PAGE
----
A child is reportedly in intensive care with monkeypox as new cases are being detected daily in Britain.
It was claimed the youngster is being treated in a London hospital.
Chief medical adviser Dr Susan Hopkins said the virus is being spread by community transmission in Britain.
She added: “We are detecting more cases on a daily basis. I’d like to thank all those coming forward for testing
to sexual health clinics, to GPs and emergency departments.”
A total of 20 infections have been confirmed by the UK Health Security Agency ahead of an update today.
About 145 cases have been identified outside of Central and West Africa where it is most common.
Some 145 cases have been confirmed worldwide
That includes Europe, North America and Australia. The virus is usually mild but can be more serious in kids and the vulnerable.
Monkeypox causes a fever, headaches and a blistering rash on the face, hands and feet. It is spread by close contact.
Dr Hopkins added: “The community transmission is largely centred in urban areas and we are predominantly seeing it in individuals who self-identify as gay or bisexual.”
Asked to confirm reports someone is in intensive care with monkeypox, she said: “We don’t confirm individual reports and individual patients.”
The UK is now seeing cases of monkeypox spreading in the community, with the virus usually passed on by close skin-to-skin contact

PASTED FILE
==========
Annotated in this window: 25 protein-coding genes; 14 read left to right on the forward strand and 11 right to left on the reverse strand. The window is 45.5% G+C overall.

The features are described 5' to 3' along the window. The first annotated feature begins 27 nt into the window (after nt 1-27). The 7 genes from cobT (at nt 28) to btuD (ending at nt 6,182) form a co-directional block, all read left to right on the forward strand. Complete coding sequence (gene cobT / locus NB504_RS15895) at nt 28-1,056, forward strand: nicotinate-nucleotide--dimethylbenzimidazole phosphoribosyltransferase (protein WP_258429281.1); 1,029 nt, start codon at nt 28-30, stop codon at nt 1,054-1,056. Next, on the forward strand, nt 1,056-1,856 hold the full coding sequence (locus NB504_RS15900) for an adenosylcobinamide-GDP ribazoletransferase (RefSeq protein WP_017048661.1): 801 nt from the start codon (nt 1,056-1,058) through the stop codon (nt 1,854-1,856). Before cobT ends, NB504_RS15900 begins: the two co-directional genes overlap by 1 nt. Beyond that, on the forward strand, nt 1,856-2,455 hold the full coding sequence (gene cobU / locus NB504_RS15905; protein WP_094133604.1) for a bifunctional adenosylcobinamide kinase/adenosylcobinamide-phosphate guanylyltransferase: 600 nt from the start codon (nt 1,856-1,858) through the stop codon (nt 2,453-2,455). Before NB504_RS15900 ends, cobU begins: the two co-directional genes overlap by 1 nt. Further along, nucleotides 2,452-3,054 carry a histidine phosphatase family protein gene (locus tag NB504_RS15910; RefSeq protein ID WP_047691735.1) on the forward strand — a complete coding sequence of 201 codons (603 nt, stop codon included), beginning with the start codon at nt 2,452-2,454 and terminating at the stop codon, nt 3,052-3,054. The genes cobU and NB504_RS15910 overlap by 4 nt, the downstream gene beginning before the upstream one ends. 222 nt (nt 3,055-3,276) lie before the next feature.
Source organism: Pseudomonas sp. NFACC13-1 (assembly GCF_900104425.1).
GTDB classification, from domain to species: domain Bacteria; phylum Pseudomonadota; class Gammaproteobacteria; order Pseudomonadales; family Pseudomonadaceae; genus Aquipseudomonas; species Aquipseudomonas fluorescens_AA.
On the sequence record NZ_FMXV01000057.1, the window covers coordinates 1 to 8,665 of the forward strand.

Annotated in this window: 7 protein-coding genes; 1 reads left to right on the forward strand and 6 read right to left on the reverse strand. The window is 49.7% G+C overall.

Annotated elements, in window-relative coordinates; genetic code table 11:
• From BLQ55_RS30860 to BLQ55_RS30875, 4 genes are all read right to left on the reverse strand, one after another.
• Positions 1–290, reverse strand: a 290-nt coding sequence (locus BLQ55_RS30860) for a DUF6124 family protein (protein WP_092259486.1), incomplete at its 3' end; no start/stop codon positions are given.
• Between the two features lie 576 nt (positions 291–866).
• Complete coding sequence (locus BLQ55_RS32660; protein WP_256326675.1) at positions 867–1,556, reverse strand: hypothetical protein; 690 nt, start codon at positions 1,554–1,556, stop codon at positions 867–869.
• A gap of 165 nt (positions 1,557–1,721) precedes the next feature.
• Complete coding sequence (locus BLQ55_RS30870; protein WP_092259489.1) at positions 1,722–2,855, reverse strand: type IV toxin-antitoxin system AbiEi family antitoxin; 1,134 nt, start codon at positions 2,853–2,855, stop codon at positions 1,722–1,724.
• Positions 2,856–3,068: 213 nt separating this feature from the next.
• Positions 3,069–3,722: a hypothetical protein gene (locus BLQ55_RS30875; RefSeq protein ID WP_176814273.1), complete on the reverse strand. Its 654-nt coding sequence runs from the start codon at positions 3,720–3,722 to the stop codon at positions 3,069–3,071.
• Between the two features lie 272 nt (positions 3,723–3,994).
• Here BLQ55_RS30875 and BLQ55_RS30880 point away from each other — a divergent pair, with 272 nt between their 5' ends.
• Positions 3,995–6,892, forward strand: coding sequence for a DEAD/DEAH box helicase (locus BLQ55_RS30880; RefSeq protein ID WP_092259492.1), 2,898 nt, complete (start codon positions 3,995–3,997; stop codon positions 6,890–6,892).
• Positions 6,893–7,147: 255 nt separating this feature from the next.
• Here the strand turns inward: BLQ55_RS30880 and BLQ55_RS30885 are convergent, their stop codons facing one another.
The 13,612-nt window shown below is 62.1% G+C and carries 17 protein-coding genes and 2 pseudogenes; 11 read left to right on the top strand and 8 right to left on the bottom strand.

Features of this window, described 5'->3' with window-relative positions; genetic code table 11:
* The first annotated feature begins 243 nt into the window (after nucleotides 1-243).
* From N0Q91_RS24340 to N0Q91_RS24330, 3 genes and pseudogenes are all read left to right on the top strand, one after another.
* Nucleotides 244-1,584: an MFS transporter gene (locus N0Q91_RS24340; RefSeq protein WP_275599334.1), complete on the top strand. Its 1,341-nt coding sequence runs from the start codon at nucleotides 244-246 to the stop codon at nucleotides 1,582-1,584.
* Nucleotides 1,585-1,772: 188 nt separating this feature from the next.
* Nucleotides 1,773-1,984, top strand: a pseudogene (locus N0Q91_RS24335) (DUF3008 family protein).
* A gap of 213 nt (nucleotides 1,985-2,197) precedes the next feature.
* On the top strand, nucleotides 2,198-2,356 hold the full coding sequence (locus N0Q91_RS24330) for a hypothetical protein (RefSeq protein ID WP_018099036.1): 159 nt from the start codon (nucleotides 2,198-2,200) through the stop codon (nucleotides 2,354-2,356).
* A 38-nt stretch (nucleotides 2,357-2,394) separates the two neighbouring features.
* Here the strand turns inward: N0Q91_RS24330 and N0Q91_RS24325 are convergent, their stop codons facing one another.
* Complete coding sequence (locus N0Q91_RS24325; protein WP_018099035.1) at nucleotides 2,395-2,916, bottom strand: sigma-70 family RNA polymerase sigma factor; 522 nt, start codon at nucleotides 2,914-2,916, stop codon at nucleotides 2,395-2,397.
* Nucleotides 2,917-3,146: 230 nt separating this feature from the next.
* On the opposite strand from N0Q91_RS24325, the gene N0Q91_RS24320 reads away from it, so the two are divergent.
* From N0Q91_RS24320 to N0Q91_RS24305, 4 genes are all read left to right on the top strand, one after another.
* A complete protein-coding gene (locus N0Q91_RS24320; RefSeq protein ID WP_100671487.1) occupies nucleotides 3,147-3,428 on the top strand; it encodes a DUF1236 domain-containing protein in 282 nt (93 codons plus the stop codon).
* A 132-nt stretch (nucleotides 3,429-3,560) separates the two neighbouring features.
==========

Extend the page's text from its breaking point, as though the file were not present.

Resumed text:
The UK is treating contacts of confirmed cases with a smallpox jab that is effective against the virus.
Dr Hopkins said: “There is no direct vaccine for monkeypox.
"We’re using a form of smallpox vaccine in individuals at high risk of developing symptoms.”
Belgium became the first country to impose a 21-day monkeypox quarantine yesterday after recording three cases linked to a festival in Antwerp.
Pox viruses are oval shaped and have double-strand DNA
Getty Images/Science Photo Library RF)
And high-risk contacts of patients in Britain could be required to isolate for three weeks, health chiefs said.
The current strain has a fatality rate of about 1%.
It tends to spread only among those with symptoms, making it simpler to control than coronavirus.
It comes as it was revealed British scientists warned of our vulnerability to monkeypox three years ago, saying it could fill the void left by smallpox.